Yagher grips my upper arm, forcing me down the courtyard steps. I don’t resist; my attention is directed inwards, desperately organizing my harried thoughts. I’m hardly aware of the barren gardens surrounding me or the cold bite of autumn on my bare arms. My introversion is so great that I cannot even hear Yagher’s conversation with his father. I do note Marle’s smug smile as he limps ahead of us, leaning heavily on his cane. He gestures for us to wait and opens a large, metal door with a keypad to its right. It seems entirely out of place in the comfortable, wood-panelled room. He steps inside and the door closes with a sonorous click behind him.
Yagher says something to me and I ignore him. He looks annoyed, but doesn’t press me further. I make a point of looking around the room, mentally mapping out possible escape routes and counting the number of people present. Thankfully the family seems scarce today and the only person I can see is a middle-aged woman milling about from room to room.
After several minutes, Marle reappears and gestures us into the room behind him. We enter what is obviously intended to be a prison cell – secure, barren and sterile. Mirena is the only occupant – she sits on a metal bed extending from the wall. I surface from my thoughts long enough to look at her properly. Though she seems unharmed I can see a fear and wildness in her eyes where there was once only a calm sort of cruelty. She looks every bit the animal in a cage despite her fashionable clothes. Her mouth shapes into a hungry-looking smile when she sees me, and I know Marle has made a deal with her. The kind of deal Hunter had assured me Merlin House was above making.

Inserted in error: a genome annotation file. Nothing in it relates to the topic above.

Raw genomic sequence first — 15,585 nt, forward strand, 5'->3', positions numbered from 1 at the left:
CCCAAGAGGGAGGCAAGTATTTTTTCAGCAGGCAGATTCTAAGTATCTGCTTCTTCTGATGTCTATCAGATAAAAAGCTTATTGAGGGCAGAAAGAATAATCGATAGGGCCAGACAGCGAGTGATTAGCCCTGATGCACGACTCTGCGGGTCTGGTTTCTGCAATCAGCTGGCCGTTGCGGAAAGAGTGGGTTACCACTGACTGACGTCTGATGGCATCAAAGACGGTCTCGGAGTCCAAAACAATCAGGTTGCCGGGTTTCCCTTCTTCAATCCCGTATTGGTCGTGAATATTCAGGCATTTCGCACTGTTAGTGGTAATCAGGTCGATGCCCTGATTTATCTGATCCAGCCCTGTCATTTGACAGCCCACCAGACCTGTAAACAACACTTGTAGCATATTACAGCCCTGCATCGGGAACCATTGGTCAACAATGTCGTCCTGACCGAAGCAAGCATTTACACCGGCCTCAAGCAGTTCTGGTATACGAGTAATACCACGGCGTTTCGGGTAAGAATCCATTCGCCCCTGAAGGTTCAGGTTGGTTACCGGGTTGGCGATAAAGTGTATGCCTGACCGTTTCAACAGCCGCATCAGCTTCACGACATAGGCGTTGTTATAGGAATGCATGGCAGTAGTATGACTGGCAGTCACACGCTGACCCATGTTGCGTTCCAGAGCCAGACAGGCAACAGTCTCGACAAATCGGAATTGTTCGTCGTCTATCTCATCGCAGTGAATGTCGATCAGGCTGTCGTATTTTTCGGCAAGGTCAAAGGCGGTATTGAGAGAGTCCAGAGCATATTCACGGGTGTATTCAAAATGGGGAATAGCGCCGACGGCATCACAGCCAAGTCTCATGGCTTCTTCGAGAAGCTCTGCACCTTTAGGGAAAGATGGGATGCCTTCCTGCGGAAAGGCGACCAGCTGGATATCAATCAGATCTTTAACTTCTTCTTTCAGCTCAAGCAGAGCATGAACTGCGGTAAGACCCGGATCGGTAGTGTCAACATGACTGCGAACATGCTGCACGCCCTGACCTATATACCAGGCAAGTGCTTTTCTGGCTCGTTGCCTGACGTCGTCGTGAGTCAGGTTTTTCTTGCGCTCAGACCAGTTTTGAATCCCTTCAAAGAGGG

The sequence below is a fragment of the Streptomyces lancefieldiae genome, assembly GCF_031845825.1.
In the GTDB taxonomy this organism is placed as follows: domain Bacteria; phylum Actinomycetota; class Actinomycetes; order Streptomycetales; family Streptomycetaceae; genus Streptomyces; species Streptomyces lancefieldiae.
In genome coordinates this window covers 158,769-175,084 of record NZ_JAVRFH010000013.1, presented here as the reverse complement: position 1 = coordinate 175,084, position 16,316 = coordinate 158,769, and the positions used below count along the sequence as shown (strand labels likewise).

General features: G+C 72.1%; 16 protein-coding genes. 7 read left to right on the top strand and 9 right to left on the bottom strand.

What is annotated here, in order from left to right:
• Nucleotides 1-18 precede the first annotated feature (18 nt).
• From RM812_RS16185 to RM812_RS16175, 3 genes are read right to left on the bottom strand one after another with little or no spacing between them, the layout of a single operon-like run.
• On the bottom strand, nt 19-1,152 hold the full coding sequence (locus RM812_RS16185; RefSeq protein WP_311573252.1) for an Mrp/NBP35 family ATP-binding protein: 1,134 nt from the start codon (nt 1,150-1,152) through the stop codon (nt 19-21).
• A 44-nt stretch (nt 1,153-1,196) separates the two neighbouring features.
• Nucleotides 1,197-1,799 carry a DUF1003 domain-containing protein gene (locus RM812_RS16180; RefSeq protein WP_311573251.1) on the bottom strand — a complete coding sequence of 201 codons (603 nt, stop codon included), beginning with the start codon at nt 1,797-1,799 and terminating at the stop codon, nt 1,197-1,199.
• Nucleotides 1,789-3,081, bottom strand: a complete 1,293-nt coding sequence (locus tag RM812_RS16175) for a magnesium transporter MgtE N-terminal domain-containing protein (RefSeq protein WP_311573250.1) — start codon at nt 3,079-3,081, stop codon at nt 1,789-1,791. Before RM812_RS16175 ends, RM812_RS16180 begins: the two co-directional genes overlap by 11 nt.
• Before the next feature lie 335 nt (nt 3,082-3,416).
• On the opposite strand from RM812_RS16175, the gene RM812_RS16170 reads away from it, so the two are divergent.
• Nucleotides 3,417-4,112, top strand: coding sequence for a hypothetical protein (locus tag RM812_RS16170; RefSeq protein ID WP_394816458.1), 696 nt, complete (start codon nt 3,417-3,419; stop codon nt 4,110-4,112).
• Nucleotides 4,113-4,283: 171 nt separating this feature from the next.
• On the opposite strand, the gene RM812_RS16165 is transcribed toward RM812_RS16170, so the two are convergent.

Yagher disappears and returns with a couple of plain-looking card chairs. He makes me sit in one and handcuffs my hands around the back. Marle sits beside me, clearly enjoying his place in the audience. Yagher stands by my side, looking solemn and uncomfortably stiff.
“Miss Mirena,” Marle nods at her to begin.
“My pleasure,” her grin is wider now, showing her glistening white teeth. I almost expect them to be sharp and animal-like.
“Be gentle on her,” Yagher warns, but her fingers are already digging into my forearms.
Vertigo overtakes me, but my experiences with both Mirena and Hunter have prepared me for this. Before she settles on a memory I cling to the series of thoughts that I have rehearsed, meditative repetition urging them forward. Things I know about Yagher and Marle. My conversations with Mr. Harris. Hunter. The truths I’ve witnessed myself. I try to mould them into an idea, an image I can present Mirena as she competes for control over my memories.
“You can’t trust them,” I’m saying, “They will betray you, use you. Once they have Hunter they’ll see you as a risk, regardless of what they’ve promised you.”
I show her Hunter and she stops fighting me, thinking that she’s stumbled onto the information she seeks. I show her everything he’s told me, everything he wants to do. I show her how much I trust him. Again, I try to form the discrete thoughts into one united idea.